“Thirty percent of Americans have probably already been infected, and a lot of those are unfortunately in groups that are hesitant about or don’t want the vaccine, so a lot of people that are getting vaccinated are people who disproportionately haven’t been infected yet,” McClellan said.
If both of these groups are combined in estimations of the results of both immunity and vaccinations, a real decline in both spread and hospitalizations should be sustainable.
“But we have still some very important work to go,” McClellan said. “We could in theory have enough vaccines for all adult Americans who want them by early this summer, at the pace we’re on now. But that’s going to require a big gap to close between having the vaccines for everybody who wants them and having enough people who want them.”
McClellan also noted that the presence of the variants highlights the need to ramp up vaccinations to make sure the variants are not widely spread in the country.
“The very important thing now is: We need to get people vaccinated before those variants spread,” McClellan said. “Instead of aiming for getting to 70% herd immunity levels between vaccinations and immunity from people who have recovered by late summer, the numbers are there to potentially do it sooner by June.”
For this reason, the faster people are vaccinated, the fewer opportunities there will be for variant versions to spread and for more variants to emerge, McClellan explained. This will allow for life to begin to return to a greater level of normality soon.
“I think in a matter of months, Americans should be able to go back to doing a lot of the things that they did before. Maybe not the summer 100,000 person concerts, but more group activities, restaurants reopened, schools reopened, more businesses reopened, and more travel,” McClellan said.
This process is going to occur in steps as we reach higher levels of vaccinations throughout the country while simultaneously continuing to conduct COVID-19 testing, McClellan explained.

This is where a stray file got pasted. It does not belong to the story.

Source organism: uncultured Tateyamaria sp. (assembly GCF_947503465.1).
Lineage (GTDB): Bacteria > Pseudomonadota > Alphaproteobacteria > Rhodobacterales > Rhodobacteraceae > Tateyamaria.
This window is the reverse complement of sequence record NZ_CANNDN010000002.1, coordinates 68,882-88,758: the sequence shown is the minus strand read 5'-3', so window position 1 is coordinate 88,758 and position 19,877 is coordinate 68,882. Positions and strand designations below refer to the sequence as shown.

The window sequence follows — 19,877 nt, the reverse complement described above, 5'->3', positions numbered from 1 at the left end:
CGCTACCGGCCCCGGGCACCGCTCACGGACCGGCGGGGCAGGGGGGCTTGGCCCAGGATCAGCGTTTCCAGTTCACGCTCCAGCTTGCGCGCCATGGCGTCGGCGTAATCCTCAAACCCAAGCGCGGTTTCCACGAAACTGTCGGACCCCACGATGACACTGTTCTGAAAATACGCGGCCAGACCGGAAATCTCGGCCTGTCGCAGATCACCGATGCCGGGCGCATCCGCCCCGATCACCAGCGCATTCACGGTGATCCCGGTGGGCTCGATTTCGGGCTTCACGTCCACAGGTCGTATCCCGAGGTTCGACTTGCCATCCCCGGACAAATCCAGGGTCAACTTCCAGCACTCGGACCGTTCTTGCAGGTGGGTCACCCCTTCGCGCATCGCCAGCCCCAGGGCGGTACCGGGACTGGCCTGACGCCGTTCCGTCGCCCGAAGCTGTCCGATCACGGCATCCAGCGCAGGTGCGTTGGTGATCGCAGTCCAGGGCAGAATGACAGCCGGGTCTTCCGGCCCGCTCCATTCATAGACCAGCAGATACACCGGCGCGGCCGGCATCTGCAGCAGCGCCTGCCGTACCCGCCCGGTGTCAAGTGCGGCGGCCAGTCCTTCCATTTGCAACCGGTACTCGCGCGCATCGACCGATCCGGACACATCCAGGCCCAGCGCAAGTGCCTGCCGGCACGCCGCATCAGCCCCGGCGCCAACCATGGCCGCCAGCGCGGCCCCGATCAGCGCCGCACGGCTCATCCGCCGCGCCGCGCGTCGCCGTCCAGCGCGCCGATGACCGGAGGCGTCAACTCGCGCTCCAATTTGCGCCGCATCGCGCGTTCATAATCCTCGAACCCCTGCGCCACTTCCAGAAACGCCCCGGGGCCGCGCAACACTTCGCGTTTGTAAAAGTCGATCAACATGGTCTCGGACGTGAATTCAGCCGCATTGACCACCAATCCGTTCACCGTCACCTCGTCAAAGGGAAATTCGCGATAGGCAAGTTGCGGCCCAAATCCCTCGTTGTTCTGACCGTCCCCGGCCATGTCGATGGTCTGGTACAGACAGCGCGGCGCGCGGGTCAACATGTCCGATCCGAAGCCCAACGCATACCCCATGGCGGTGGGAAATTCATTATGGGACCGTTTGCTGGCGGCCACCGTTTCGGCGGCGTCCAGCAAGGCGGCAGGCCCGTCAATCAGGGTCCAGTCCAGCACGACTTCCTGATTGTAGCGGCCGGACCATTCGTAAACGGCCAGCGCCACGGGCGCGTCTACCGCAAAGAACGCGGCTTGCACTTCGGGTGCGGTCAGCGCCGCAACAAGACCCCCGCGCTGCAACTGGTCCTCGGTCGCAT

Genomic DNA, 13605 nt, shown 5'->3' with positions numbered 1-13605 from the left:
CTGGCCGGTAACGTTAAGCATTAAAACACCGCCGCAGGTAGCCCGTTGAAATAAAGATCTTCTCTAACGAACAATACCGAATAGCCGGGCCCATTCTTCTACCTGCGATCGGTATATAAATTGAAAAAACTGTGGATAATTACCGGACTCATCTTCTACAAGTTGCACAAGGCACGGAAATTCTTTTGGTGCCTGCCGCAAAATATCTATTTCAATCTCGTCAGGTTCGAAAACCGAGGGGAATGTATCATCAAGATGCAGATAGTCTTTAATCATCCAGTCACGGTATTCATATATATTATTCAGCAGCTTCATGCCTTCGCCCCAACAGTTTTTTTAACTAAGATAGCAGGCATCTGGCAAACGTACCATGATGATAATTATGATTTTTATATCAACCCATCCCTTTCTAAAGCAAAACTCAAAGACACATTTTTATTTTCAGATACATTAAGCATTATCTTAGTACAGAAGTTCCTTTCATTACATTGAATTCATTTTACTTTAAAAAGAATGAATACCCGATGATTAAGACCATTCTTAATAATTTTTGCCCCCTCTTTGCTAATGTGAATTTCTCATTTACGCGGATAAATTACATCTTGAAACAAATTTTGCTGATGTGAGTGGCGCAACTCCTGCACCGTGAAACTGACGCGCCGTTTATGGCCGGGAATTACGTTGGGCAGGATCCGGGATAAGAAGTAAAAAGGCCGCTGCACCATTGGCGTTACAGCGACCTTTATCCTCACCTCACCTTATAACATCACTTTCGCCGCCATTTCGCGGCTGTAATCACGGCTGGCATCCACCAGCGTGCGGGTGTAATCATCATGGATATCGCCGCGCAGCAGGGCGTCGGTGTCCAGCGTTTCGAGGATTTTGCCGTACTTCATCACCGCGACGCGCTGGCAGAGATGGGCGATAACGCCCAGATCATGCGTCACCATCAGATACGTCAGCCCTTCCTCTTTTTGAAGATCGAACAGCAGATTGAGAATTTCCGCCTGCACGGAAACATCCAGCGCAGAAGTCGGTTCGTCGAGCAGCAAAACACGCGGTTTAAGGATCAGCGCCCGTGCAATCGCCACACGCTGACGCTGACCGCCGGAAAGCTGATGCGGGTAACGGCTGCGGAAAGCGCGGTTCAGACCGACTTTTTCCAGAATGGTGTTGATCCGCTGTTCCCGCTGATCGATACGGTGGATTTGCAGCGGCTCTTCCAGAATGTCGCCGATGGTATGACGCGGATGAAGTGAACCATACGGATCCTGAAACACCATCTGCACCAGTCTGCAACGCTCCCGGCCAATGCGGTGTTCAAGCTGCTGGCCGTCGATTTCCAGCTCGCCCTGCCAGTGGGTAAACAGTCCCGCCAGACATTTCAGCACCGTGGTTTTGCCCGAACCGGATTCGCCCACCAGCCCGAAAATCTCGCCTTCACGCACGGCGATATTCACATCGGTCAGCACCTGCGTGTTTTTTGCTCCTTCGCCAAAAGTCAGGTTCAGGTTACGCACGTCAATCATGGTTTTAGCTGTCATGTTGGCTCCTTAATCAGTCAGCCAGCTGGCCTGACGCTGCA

“If you have those things in place, the virus will still be out there and still be something to watch for mutation, but we won’t have anything like the consequences we’re having now. People won’t be going to the hospital, they won’t be losing loved ones, they won’t have to worry if they can go out and enjoy a dinner in a restaurant. So, it is going to take all of these steps to get there,” McClellan said.
However, McClellan noted that it remains important to recognize that the pandemic is a global issue, so it’s important to increase vaccination rates beyond just the United States in order to protect Americans in the long-term.
“As long as there are high rates of outbreaks in other parts of the world, there is going to be continued spread,” McClellan said. “So that’s a big job that is going to take more into next year, but I think we’re making progress, and hopefully we can keep accelerating that and have a much more normal life, not the same as pre-pandemic, but much more normal life not that far off.”
McClellan M, Cancryn A. Vaccine policy: What is the thinking behind who gets the vaccine and when? Presented at: Society for Advancing Business Editing and Writing Healthcare 2021; February 10, 2021. Accessed February 19, 2021.